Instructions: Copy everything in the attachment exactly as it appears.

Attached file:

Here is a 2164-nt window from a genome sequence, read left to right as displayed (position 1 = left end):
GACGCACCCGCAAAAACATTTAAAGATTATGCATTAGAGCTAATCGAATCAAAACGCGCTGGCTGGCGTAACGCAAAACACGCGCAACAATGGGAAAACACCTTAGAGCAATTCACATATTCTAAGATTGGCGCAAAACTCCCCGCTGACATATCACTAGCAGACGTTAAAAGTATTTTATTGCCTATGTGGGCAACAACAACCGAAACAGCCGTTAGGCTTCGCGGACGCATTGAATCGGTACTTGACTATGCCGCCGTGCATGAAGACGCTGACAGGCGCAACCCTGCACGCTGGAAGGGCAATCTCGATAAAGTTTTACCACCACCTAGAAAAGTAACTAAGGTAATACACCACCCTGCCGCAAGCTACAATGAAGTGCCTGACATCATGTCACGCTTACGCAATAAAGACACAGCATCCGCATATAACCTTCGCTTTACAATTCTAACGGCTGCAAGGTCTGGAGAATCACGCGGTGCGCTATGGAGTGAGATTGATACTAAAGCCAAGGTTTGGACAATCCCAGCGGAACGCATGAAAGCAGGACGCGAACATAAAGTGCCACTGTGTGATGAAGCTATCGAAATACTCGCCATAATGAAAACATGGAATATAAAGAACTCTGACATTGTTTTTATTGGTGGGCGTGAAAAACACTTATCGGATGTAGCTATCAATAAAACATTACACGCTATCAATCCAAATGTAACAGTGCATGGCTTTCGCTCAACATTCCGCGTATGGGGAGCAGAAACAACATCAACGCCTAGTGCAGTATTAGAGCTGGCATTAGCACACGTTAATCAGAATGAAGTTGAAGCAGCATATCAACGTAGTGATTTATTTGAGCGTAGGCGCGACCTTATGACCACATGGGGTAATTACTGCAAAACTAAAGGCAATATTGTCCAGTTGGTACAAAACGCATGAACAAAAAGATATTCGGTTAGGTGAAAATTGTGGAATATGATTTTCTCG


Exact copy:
Here is a 2164-nt window from a genome sequence, read left to right as displayed (position 1 = left end):
GACGCACCCGCAAAAACATTTAAAGATTATGCATTAGAGCTAATCGAATCAAAACGCGCTGGCTGGCGTAACGCAAAACACGCGCAACAATGGGAAAACACCTTAGAGCAATTCACATATTCTAAGATTGGCGCAAAACTCCCCGCTGACATATCACTAGCAGACGTTAAAAGTATTTTATTGCCTATGTGGGCAACAACAACCGAAACAGCCGTTAGGCTTCGCGGACGCATTGAATCGGTACTTGACTATGCCGCCGTGCATGAAGACGCTGACAGGCGCAACCCTGCACGCTGGAAGGGCAATCTCGATAAAGTTTTACCACCACCTAGAAAAGTAACTAAGGTAATACACCACCCTGCCGCAAGCTACAATGAAGTGCCTGACATCATGTCACGCTTACGCAATAAAGACACAGCATCCGCATATAACCTTCGCTTTACAATTCTAACGGCTGCAAGGTCTGGAGAATCACGCGGTGCGCTATGGAGTGAGATTGATACTAAAGCCAAGGTTTGGACAATCCCAGCGGAACGCATGAAAGCAGGACGCGAACATAAAGTGCCACTGTGTGATGAAGCTATCGAAATACTCGCCATAATGAAAACATGGAATATAAAGAACTCTGACATTGTTTTTATTGGTGGGCGTGAAAAACACTTATCGGATGTAGCTATCAATAAAACATTACACGCTATCAATCCAAATGTAACAGTGCATGGCTTTCGCTCAACATTCCGCGTATGGGGAGCAGAAACAACATCAACGCCTAGTGCAGTATTAGAGCTGGCATTAGCACACGTTAATCAGAATGAAGTTGAAGCAGCATATCAACGTAGTGATTTATTTGAGCGTAGGCGCGACCTTATGACCACATGGGGTAATTACTGCAAAACTAAAGGCAATATTGTCCAGTTGGTACAAAACGCATGAACAAAAAGATATTCGGTTAGGTGAAAATTGTGGAATATGATTTTCTCG